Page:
LOCAL PROFILE: Rev. Emma Sykes – St Barnabas Church

Words by Jobe Baker-Sullivan / Words by Ed King

Rev. Emma Sykes is the vicar for St Barnabas Church, Erdington – the Anglican Church in the heart of Erdington High Street.

Originally from Wiltshire, Emma is familiar to Birmingham, previously working for local charities empowering young people, homeless charities, and for UK Youth Parliament. She was ordained in Birmingham in 2008 and, as part of her religious training, served as curate of St Martin in the Bull Ring.

Emma was announced as vicar of St Barnabas Erdington one week before the COVID-19 lockdown came into force on March 23rd. Like most people in the UK at that time she had to work remotely, and the Church of England had a rather unorthodox method of licencing her as incumbent of the church.

I was licensed via Zoom. We had a simple service, with the church wardens there, Bishop Ann of Aston, with some prayers, all over Zoom. A very unusual start to the job.”

Emma confidently launched into her spiritual leadership embracing remote working. “Straight away I started to do online video reflections and prayer that would go out every Sunday. I couldn’t access the church building at all, so I would do these from home.”

St Barnabas Church is now open with regular holy communion services on a Sunday, as well as operating a live stream for people shielding, and is open for private prayer during the week. The service includes live church organ, although Emma bemoans the current government guidelines that “we’re not allowed to sing at the moment. It’s frustrating for all of us!”

As well as leading the church’s rich spiritual life, Emma is in charge of the business side of the busy St Barnabas Church Centre – which includes the Harbour Café and conference rooms. Emma’s first few weeks in post consisted of “sorting out finances, getting up to speed with furloughing, how to reopen as a café.”

Now measures have eased, Emma is working on other plans to help her flock in Erdington. “Our café is well used, but I want to reshape it properly into a community café.” She wants to encourage “different agencies to use the café,” especially those helping with problems of “drug abuse, domestic violence and homelessness.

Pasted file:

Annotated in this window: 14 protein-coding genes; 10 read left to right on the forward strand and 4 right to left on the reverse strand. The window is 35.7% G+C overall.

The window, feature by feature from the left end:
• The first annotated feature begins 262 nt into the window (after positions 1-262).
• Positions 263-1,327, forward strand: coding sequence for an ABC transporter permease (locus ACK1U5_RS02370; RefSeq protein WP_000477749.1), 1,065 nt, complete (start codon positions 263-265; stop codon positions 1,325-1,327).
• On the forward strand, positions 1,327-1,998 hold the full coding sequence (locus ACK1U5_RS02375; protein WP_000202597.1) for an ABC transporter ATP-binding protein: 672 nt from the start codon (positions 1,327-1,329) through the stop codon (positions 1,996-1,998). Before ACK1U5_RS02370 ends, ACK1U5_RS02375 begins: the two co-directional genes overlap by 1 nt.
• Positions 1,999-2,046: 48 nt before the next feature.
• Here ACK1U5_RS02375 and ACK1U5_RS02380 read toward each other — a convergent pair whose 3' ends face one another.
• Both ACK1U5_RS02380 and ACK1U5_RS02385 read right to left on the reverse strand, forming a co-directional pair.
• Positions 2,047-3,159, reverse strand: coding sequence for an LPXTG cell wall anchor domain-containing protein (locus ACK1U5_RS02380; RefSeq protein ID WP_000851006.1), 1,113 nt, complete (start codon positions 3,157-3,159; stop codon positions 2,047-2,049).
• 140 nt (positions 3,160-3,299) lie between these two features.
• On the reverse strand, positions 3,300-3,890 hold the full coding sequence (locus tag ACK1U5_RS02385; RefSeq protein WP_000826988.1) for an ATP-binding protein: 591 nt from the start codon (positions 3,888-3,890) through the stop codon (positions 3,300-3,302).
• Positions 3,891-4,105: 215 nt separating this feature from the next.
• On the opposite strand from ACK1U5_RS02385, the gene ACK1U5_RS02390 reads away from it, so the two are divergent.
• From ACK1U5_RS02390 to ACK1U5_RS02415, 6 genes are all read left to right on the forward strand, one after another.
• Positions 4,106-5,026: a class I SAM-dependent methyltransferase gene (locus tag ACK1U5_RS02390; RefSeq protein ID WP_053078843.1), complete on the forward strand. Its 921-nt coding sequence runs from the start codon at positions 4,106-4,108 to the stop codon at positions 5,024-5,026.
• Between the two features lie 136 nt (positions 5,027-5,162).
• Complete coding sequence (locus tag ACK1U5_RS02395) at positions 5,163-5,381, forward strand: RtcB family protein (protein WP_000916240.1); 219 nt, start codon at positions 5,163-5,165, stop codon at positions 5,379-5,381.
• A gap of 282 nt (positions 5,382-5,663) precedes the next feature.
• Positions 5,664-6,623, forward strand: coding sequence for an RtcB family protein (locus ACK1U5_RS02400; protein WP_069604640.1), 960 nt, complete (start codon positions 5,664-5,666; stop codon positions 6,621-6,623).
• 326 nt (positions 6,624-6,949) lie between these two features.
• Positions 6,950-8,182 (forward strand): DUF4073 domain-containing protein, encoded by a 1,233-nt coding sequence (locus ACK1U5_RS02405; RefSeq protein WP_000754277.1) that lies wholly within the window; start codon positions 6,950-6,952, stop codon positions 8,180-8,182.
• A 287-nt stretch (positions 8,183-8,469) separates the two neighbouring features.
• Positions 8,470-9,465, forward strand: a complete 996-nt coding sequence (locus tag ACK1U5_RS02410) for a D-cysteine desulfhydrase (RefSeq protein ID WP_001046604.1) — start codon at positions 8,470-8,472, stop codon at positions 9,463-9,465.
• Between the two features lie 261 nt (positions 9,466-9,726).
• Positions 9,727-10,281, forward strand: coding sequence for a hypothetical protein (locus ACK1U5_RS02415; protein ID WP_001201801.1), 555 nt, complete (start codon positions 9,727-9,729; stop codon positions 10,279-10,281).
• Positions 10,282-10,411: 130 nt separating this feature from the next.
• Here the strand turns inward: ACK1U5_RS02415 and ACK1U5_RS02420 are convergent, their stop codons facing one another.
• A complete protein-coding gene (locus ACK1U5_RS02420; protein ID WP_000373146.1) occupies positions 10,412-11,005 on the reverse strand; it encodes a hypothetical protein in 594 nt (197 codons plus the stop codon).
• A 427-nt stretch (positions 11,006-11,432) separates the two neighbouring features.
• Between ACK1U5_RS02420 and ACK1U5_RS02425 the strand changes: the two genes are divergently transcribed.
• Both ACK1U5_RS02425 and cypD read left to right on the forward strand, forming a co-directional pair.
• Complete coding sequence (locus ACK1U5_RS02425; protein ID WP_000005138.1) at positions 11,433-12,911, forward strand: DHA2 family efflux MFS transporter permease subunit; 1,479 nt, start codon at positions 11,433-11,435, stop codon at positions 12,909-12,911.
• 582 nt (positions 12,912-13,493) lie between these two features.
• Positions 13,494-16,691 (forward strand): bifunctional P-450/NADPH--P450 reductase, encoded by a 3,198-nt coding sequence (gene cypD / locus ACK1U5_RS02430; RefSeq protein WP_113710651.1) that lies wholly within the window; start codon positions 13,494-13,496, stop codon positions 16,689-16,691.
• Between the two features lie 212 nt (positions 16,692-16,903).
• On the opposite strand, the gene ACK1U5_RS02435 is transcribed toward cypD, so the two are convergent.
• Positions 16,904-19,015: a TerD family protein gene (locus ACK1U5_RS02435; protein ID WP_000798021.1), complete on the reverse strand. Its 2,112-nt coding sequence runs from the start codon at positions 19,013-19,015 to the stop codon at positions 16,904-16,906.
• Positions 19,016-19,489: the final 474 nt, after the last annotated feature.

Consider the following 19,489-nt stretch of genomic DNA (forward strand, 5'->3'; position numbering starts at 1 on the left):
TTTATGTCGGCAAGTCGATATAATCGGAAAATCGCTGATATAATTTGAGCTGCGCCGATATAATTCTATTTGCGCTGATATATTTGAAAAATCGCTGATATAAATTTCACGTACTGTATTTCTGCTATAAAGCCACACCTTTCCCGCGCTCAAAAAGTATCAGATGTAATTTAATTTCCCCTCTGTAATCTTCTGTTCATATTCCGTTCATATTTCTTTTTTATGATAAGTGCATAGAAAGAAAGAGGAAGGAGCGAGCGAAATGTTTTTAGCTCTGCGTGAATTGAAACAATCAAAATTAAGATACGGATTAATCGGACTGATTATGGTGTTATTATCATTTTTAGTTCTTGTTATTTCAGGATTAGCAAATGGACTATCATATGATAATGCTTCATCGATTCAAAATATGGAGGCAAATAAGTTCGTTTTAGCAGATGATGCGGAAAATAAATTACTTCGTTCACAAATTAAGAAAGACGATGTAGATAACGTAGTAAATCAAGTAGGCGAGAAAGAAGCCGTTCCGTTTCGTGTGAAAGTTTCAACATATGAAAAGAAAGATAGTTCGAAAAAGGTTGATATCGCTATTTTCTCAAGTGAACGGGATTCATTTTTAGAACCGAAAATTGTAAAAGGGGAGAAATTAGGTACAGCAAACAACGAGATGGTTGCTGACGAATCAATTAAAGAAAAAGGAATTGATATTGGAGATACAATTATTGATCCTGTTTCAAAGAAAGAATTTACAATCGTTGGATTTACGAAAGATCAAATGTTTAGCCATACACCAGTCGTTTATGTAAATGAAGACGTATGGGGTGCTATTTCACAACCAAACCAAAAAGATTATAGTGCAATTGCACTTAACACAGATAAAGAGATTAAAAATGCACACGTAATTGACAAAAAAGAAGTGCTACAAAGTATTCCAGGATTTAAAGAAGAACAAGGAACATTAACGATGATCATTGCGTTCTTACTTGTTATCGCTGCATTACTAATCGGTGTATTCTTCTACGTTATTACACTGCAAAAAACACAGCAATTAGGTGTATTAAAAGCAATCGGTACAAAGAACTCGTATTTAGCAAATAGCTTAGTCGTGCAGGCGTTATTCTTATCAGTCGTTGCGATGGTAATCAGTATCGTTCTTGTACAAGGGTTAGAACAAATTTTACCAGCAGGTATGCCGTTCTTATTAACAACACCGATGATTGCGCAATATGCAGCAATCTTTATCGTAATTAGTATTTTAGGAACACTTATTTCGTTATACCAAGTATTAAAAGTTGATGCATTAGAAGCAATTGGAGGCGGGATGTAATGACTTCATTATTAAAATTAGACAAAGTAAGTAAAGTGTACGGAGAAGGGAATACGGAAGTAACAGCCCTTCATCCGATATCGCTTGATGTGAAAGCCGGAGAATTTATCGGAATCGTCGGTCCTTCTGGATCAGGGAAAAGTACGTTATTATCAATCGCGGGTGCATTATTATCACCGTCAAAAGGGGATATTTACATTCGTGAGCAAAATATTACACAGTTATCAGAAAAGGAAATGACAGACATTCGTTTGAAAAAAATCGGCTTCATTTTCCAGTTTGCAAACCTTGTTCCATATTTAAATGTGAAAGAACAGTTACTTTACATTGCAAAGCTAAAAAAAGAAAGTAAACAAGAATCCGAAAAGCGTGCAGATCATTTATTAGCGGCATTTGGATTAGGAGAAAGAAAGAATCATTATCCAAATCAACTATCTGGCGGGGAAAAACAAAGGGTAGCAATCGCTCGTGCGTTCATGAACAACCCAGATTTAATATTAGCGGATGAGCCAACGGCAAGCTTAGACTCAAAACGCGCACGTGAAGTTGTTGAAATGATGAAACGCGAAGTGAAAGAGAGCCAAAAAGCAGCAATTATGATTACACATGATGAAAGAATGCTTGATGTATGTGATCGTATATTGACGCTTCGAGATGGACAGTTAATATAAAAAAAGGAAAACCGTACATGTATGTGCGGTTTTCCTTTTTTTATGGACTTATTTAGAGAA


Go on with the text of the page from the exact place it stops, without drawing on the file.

Whilst living not too far away in Boldmere, Sutton Coldfield, Emma notes that she’s “really enjoyed getting to know Erdington. Especially the community aspect. I love all the energy for the area, the passion for the area, it’s great to be involved in that.” She has been working closely with other church leaders in the Greater Erdington Partners group.

The Grade II listed building of St Barnabas has been a place of worship since 1824, although was severely damaged in a fire in 2007. Emma sings the praises of the previous vicar, Rev. Freda Evans, who left the parish in January 2018 and oversaw the rebuilding of the church.

Emma was impressed with “the sense of light, space and sanctuary. You get the sense that it is a safe harbour,” – all of the Church’s stained glass windows and roof were destroyed, with only the outer walls and the bell tower remaining. “I love the sense of continuity” in the church architecture, tells Emma, “honouring the old but bringing in the new.”

One of Emma’s current church projects is tackling the unkempt churchyard, which includes the graveyard. “I was very aware when I arrived that the church yard needs regenerating. We have a lot of antisocial behaviour in the church yard, which has been compounded by lockdown.” She wants to turn the churchyard into a “peaceful place where people can come and reflect and sit in God’s creation,” as well as “honour the memory of those who have died.”

The church is in the process of setting up the ‘Friends of St Barnabas Churchyard’, a fully constituted group consisting of people from the Erdington Historical Society, councillors and local police, to map out the churchyard graves – including war graves and commonwealth graves.

We’re waiting to hear more on the 5 million pound regeneration fund, as that will affect what we can do.”

Rev. Emma Sykes is yet to have her ‘installation’ service. The date has not yet been decided and will most likely take place in 2021 when the coronavirus pandemic has eased.

Emma welcomes everybody to take part and celebrate her officially as vicar of St Barnabas Erdington in the Church of England.

To find out more about St Barnabas Church, visit www.stbarnabaserdington.org.uk

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